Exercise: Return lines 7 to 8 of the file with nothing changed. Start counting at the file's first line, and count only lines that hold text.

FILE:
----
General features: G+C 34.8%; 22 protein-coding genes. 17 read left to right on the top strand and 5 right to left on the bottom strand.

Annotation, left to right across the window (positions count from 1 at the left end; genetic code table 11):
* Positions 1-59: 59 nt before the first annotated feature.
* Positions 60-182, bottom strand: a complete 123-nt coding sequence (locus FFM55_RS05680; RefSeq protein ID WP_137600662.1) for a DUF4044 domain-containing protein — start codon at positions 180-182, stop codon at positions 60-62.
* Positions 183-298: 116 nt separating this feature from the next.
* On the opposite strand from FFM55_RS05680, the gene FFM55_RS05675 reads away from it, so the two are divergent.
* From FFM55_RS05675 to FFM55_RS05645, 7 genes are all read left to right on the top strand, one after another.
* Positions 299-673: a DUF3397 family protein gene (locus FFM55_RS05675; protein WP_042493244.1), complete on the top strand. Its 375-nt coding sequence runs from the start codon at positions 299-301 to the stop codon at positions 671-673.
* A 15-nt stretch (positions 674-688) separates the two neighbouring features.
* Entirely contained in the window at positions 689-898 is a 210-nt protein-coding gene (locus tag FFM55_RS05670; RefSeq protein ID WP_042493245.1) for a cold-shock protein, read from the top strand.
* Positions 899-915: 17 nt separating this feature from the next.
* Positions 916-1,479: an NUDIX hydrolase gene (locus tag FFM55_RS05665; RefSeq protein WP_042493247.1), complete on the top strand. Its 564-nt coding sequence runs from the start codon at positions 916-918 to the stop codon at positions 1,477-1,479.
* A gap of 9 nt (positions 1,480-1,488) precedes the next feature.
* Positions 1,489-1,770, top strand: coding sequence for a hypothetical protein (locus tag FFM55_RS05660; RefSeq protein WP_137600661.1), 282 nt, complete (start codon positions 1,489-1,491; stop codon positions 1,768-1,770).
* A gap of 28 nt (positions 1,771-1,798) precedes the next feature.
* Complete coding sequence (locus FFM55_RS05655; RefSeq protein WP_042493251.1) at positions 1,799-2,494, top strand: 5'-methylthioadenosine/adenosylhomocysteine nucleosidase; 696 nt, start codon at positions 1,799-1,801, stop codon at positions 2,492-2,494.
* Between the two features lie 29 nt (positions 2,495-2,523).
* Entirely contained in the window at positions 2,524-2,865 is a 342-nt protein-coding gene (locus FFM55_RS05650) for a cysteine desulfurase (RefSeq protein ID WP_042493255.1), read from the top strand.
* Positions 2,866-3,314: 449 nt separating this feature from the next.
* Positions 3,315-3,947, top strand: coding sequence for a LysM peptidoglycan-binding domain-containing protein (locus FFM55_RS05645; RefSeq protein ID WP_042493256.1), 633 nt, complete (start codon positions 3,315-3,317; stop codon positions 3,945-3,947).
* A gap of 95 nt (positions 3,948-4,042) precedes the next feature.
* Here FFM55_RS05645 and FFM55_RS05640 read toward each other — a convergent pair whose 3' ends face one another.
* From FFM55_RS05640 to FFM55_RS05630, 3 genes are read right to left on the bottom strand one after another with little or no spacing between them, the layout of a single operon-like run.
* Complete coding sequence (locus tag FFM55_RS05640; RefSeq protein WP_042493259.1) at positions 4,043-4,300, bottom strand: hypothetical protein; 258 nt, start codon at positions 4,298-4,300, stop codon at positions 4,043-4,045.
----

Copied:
* From FFM55_RS05675 to FFM55_RS05645, 7 genes are all read left to right on the top strand, one after another.
* Positions 299-673: a DUF3397 family protein gene (locus FFM55_RS05675; protein WP_042493244.1), complete on the top strand. Its 375-nt coding sequence runs from the start codon at positions 299-301 to the stop codon at positions 671-673.